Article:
Britain’s National Health Service (NHS) is teaming up with Amazon to provide medical advice for common ailments via the tech giant’s voice assistant Alexa.
The plan is to give patients access to information verified by the NHS by using voice commands, the government said.
British Health Secretary Matt Hancock said millions of people were already asking Alexa and other voice assistants about health matters, and he wanted to make sure they received the very best advice in response.
He said the service would be backed by strong privacy rules to protect patient confidentiality.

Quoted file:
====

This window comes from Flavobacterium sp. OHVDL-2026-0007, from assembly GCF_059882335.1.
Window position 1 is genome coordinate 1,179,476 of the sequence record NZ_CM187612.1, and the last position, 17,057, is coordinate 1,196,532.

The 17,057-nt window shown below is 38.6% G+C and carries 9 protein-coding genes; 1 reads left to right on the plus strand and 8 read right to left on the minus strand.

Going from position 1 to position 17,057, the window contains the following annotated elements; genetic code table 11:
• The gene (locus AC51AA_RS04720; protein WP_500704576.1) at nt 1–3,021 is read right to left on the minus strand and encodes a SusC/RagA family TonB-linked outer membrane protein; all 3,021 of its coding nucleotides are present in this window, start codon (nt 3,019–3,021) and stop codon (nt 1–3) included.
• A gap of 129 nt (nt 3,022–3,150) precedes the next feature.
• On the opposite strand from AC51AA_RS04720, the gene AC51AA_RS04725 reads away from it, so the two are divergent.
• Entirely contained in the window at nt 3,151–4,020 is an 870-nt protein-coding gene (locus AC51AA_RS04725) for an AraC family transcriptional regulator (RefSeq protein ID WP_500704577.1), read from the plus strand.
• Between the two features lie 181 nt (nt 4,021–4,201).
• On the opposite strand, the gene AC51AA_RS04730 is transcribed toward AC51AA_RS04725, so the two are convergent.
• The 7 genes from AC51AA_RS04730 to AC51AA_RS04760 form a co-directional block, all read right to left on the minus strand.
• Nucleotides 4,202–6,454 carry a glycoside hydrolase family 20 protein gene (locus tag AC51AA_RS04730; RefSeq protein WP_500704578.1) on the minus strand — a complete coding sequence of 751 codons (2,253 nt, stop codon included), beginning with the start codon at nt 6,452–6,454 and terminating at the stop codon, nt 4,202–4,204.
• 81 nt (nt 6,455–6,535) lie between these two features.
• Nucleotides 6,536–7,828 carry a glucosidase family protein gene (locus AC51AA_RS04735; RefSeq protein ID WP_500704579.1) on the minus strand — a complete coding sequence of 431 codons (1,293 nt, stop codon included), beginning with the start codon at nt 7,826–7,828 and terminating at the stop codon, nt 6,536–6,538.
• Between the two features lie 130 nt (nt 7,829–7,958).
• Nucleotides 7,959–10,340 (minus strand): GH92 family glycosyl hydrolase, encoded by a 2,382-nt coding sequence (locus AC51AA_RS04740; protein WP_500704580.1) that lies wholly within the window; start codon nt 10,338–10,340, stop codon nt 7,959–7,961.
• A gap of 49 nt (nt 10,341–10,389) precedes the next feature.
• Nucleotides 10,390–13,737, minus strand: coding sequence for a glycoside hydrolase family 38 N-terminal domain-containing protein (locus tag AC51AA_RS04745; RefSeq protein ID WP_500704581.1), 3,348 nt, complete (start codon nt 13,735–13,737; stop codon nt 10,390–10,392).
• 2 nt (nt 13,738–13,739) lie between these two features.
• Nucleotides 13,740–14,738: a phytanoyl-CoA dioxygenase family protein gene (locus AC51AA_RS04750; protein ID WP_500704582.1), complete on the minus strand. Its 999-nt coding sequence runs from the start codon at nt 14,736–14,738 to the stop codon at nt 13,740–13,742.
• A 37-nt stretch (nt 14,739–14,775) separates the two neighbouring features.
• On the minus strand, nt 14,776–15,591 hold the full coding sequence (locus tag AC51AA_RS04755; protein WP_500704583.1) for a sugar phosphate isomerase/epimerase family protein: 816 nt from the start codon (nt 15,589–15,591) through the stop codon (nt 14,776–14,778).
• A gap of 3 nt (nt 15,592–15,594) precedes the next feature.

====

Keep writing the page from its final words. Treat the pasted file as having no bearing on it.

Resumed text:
“There is a clear protocol in place that Amazon has and that we have in the NHS,” he told BBC radio.
The U.S. company’s algorithm uses information from the NHS website to provide answers to voice questions such as “Alexa, how do I treat a migraine?” or “Alexa, what are the symptoms of chickenpox”.
Alexa sources answers to such questions from a variety of places, including the Mayo Clinic and WebMD.
The deal marks the latest move by Amazon into healthcare following its purchase of online pharmacy PillPack last year and a tie-up with Berkshire Hathaway and JPMorgan Chase & Co in the United States aimed at cutting health costs for hundreds of thousands of their employees.
Amazon’s Alexa-enabled devices such as Echo and Echo Dot range in price from about 50 pounds ($62) to more than 200 pounds.